In 1714, the English Parliament announced a staggering reward to anyone who could present a successful method of measuring longitude at sea — and therefore prevent thousands of deaths from shipwreck and disease. Most applicants for the reward looked to astronomy, so the committee charged with ascertaining a winner was surprised to receive John Harrison’s solution. Harrison, an unknown clock-maker, claimed to have invented a maritime clock that would function better than the fickle clocks of the age, which often lost whole hours in short spans of time.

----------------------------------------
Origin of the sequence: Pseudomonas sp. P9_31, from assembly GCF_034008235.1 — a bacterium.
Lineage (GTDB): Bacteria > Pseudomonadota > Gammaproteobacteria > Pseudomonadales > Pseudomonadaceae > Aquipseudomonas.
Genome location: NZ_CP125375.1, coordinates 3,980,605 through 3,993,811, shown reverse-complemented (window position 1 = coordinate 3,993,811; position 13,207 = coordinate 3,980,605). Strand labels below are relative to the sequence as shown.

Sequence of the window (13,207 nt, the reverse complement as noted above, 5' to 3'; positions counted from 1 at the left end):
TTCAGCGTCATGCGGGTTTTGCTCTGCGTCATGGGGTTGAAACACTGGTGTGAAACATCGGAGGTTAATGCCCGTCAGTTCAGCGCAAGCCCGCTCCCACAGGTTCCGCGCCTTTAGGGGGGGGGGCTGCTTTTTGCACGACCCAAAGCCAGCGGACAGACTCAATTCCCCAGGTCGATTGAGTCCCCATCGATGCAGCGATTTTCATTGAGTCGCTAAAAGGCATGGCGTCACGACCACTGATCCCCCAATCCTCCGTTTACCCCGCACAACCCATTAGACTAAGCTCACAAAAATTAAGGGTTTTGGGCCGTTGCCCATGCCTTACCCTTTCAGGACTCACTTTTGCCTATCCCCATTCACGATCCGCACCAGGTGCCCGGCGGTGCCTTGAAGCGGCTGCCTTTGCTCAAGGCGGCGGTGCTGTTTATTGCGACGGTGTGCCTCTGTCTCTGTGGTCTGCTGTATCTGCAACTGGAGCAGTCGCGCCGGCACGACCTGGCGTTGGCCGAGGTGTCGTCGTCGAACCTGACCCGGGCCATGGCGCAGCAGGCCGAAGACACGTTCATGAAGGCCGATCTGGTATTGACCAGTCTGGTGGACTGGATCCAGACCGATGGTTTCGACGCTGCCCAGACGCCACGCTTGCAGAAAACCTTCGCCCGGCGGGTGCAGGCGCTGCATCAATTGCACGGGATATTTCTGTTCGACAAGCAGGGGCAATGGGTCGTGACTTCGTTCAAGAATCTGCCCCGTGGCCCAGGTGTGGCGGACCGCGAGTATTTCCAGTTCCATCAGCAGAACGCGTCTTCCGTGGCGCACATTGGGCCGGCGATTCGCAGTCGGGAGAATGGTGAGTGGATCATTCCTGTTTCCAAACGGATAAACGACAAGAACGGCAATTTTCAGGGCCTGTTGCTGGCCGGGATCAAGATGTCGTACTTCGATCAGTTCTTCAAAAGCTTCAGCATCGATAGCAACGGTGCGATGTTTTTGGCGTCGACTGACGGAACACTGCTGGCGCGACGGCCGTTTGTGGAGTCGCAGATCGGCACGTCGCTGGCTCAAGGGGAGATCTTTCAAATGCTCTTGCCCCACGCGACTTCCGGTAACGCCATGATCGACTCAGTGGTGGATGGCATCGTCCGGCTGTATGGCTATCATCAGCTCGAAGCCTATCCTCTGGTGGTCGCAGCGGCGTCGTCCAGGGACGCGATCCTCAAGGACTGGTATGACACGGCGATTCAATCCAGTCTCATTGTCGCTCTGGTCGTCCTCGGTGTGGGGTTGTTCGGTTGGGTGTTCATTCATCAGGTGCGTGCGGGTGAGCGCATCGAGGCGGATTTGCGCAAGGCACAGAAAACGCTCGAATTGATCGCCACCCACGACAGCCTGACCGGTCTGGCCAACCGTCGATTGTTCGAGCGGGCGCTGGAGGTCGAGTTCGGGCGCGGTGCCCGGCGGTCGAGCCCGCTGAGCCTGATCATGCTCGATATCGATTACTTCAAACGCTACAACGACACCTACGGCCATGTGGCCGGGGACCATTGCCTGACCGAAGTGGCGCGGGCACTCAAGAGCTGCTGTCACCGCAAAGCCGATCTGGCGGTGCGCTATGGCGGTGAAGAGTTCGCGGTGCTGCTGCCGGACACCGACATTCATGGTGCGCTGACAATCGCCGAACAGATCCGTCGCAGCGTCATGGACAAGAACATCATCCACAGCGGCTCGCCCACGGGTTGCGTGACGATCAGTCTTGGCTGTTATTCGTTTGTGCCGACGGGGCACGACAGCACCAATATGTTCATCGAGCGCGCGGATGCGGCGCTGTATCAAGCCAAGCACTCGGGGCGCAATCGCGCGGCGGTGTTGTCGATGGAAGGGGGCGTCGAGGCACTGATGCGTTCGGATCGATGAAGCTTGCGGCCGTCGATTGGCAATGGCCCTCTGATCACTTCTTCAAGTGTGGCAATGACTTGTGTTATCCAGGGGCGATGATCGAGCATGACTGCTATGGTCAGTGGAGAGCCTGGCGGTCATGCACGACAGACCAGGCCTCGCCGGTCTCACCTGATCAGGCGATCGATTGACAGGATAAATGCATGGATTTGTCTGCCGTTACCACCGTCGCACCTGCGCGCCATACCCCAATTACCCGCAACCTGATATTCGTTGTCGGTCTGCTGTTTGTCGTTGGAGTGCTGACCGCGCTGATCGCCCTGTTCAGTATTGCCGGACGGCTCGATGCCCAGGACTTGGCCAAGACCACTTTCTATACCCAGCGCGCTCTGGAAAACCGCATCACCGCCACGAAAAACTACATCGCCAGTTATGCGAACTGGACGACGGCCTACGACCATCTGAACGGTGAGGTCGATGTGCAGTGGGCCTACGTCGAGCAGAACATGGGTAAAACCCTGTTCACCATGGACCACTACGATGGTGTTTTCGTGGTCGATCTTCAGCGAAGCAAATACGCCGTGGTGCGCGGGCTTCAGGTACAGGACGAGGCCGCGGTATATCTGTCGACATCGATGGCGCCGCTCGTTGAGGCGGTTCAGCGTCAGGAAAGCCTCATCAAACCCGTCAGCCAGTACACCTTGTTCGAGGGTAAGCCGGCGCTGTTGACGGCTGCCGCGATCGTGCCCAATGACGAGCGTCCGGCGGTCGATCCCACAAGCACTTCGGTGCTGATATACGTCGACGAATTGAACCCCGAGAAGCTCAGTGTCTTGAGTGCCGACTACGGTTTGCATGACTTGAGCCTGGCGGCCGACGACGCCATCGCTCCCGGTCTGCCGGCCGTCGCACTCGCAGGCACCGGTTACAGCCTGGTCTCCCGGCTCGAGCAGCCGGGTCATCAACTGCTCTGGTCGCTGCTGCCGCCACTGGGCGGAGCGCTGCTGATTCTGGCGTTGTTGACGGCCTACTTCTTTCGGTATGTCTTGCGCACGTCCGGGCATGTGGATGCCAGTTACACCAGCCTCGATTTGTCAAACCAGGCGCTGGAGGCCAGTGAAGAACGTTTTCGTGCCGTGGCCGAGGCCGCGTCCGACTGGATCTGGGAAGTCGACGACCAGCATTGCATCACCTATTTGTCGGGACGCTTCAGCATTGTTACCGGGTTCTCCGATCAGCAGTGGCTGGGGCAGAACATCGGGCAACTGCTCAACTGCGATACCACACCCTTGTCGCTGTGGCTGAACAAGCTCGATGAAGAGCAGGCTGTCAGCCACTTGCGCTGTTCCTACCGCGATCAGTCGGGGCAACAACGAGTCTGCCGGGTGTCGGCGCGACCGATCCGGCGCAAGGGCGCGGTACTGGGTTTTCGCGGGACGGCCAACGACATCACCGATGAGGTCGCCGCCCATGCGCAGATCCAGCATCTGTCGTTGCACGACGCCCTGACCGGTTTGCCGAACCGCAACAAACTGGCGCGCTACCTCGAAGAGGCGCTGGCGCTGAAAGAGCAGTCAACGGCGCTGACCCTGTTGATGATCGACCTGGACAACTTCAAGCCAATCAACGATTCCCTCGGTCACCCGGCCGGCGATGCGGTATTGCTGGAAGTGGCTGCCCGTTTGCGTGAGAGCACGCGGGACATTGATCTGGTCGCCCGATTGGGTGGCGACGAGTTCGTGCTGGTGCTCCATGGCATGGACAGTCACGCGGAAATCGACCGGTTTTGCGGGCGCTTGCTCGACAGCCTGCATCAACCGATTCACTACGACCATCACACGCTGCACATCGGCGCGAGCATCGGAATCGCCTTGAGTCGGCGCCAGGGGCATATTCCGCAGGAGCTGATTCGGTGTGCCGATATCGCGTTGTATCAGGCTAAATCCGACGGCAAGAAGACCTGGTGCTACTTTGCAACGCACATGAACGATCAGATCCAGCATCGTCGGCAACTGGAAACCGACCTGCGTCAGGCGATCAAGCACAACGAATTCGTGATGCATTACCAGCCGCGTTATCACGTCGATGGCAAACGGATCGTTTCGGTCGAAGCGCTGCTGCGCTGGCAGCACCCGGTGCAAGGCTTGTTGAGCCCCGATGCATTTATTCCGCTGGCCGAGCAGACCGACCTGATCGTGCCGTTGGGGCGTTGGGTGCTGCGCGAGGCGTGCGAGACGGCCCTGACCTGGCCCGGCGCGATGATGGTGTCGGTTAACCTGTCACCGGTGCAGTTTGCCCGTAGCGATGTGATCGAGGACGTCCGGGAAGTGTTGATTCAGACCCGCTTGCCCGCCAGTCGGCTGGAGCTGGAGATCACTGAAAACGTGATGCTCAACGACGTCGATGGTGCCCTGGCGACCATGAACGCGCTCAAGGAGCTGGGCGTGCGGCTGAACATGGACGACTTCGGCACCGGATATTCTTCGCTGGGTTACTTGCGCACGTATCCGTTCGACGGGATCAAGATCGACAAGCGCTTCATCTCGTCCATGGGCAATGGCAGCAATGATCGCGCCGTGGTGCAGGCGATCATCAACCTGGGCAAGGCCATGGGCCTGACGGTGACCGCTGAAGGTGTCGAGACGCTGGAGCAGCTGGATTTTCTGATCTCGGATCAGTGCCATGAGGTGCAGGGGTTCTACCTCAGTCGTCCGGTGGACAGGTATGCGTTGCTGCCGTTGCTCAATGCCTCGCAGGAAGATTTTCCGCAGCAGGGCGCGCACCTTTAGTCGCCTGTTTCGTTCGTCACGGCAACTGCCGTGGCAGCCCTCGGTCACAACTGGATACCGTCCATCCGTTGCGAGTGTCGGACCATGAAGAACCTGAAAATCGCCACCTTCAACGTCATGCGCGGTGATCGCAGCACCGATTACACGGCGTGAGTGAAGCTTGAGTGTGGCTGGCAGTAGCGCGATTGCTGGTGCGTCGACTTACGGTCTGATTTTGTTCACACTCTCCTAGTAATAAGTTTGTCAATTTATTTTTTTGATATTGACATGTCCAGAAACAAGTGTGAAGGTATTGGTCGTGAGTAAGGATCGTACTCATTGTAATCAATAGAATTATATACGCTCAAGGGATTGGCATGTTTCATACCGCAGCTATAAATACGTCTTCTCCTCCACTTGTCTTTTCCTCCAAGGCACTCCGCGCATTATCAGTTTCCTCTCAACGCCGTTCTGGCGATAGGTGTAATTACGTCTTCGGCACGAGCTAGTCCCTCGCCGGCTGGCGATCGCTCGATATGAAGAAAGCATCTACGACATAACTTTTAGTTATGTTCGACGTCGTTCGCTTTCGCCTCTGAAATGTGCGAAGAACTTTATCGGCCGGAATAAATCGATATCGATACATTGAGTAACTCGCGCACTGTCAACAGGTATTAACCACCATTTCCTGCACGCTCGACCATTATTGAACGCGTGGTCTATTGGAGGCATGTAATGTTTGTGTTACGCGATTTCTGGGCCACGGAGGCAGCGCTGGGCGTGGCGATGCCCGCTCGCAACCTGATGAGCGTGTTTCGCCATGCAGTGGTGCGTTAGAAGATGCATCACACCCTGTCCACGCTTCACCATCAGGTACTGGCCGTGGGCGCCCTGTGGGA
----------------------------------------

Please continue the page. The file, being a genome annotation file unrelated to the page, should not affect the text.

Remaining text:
“Time is to clock as mind is to brain. The clock or watch somehow contains the time. And yet time refuses to be bottled up like a genie stuffed in a lamp.”
Dava Sobel is the author of non-fiction books including Longitude, Galileo’s Daughter, and The Planets. She has also worked as a science journalist, and has been published by Harvard Magazine, Audobon, and Science Digest.
Length: 175 pages
Set in: England
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